Thoughts about God

Earlier today, driving through western Texas while my husband napped in the passenger seat, I spent some time thinking about how our greater awareness of LGBTQ+ people and of sexuality and gender as continua rather than boxes can help us better imagine God in somewhat new ways. I was thinking that God is neither god nor goddess but rather, while fully personal, is not constrained by our created sexual categories.

I have been moving back and forth in my prayers and thoughts between referring to our divine creator as God and Goddess. Neither is completely satisfactory to me but simply saying “Divine One” is not always satisfactory either.

Sometimes, I like my angry prayers best. Prayers that sound blasphemous but are often my most intensely personal with God. “Explain to me, O great creator of everything, how you can be so powerful, so knowing, so loving and such a god almighty bastard.”

But I digress. Somewhere in the middle of southwestern Texas – the sheer empty expanse of which lends itself to such thoughts – I thought that maybe I could refer to our divine creator-redeemer-sustainer as Goddest.

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Legacy

Here is the legacy of being a woman raised Catholic:
I can’t decide if I am saner or crazier than my teachers.
I can’t decide if I am more or less enlightened now than when I was a
Catholic in good standing.
I can’t decide if I believe anything or nothing that the Church teaches.
I can’t decide if I love or hate the Church.

And mainly I can’t decide why the hell I care.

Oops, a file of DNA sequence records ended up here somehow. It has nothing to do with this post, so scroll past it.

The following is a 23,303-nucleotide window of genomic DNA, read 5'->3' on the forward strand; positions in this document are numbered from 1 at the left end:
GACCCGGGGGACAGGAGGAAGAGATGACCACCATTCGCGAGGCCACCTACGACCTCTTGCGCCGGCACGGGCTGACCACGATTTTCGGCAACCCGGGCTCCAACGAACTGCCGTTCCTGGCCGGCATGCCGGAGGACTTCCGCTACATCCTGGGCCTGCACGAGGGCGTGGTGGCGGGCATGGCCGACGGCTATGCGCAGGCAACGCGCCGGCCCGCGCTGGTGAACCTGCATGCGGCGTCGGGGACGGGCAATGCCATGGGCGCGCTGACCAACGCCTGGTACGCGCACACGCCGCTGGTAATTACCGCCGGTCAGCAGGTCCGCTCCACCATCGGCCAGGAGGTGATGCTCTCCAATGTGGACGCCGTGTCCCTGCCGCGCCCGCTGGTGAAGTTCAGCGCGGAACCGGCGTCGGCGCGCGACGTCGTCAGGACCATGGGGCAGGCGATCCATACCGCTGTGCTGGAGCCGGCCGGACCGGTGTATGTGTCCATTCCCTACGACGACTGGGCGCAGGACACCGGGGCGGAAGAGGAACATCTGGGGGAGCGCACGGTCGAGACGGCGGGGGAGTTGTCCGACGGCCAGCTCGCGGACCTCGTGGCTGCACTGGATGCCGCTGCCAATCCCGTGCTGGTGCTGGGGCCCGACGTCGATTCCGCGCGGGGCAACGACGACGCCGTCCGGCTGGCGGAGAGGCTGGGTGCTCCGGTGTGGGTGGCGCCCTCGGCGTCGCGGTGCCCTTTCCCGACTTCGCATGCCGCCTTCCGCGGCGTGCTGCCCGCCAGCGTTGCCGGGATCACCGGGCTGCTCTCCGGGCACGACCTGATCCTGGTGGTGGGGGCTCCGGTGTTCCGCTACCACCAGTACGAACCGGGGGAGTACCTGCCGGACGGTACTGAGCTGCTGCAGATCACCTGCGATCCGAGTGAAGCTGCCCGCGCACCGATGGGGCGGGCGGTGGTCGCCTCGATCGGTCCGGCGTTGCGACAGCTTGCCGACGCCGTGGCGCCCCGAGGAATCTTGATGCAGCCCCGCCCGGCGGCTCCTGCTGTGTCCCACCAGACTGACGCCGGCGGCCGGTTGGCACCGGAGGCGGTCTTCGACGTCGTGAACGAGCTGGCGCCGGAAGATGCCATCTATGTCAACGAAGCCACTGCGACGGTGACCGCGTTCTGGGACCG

A Collection of Facebook Posts and Comments

This is an unusual post for me. It is a simple collection of many of my FB posts and comments during this week following the release of the report by the Pennsylvania Grand Jury on sexual abuse and assaults by Catholic clergy and the cover-up by the hierarchy. To say I have been obsessed by this is a bit of an understatement. Many of these posts and comments appeared on a private website of Catholic women. I decided I wanted to collect them for myself and this seemed the best place to do that.
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“The tree is known by its fruit. Those who profess to belong to Christ will be recognized by their actions. However, what matters now is not a mere professing of faith. Now the crucial thing is whether one is found in the power of faith to the end. He who truly possesses the word of Jesus can even hear his silence speak. In this way shall he be perfect: he will act in accordance with his words and will be known even by his silence.” Ignatius of Antioch
Like many of you, I have been preoccupied for a week now by the massive, entrenched evil revealed in the Pennsylvania report of clerical abuse and the cover-up by the institutional hierarchy of the Roman Catholic Church. I have read many articles on it, thought and prayed and planned my actions in response. And of course I have written about it.
One theme that emerges time and again in what I read (especially in what I read that is written by Catholics) is that silence is complicity. That everyone and anyone who loves the Church must speak out, must act and demand action. I appreciate that and agree with it. It is too easy to fool ourselves into inaction just because we are afraid, or unsure what to do, or comfortable with our privilege, or…or…or.